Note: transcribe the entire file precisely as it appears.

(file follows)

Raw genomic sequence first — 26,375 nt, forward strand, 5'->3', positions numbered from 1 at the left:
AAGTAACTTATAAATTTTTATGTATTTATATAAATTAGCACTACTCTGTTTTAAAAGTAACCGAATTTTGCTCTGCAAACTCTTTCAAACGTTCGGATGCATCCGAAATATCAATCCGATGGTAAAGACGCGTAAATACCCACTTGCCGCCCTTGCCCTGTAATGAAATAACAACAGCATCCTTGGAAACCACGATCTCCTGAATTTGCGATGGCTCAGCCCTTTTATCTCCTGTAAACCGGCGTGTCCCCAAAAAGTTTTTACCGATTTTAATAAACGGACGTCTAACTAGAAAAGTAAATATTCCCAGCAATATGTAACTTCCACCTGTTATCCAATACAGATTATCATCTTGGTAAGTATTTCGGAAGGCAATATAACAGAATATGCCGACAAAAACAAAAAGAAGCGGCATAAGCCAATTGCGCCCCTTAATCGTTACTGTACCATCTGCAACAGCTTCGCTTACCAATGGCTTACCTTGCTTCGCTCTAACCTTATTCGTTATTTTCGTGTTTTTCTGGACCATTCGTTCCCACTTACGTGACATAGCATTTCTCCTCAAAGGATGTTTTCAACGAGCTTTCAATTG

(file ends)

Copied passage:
Raw genomic sequence first — 26,375 nt, forward strand, 5'->3', positions numbered from 1 at the left:
AAGTAACTTATAAATTTTTATGTATTTATATAAATTAGCACTACTCTGTTTTAAAAGTAACCGAATTTTGCTCTGCAAACTCTTTCAAACGTTCGGATGCATCCGAAATATCAATCCGATGGTAAAGACGCGTAAATACCCACTTGCCGCCCTTGCCCTGTAATGAAATAACAACAGCATCCTTGGAAACCACGATCTCCTGAATTTGCGATGGCTCAGCCCTTTTATCTCCTGTAAACCGGCGTGTCCCCAAAAAGTTTTTACCGATTTTAATAAACGGACGTCTAACTAGAAAAGTAAATATTCCCAGCAATATGTAACTTCCACCTGTTATCCAATACAGATTATCATCTTGGTAAGTATTTCGGAAGGCAATATAACAGAATATGCCGACAAAAACAAAAAGAAGCGGCATAAGCCAATTGCGCCCCTTAATCGTTACTGTACCATCTGCAACAGCTTCGCTTACCAATGGCTTACCTTGCTTCGCTCTAACCTTATTCGTTATTTTCGTGTTTTTCTGGACCATTCGTTCCCACTTACGTGACATAGCATTTCTCCTCAAAGGATGTTTTCAACGAGCTTTCAATTG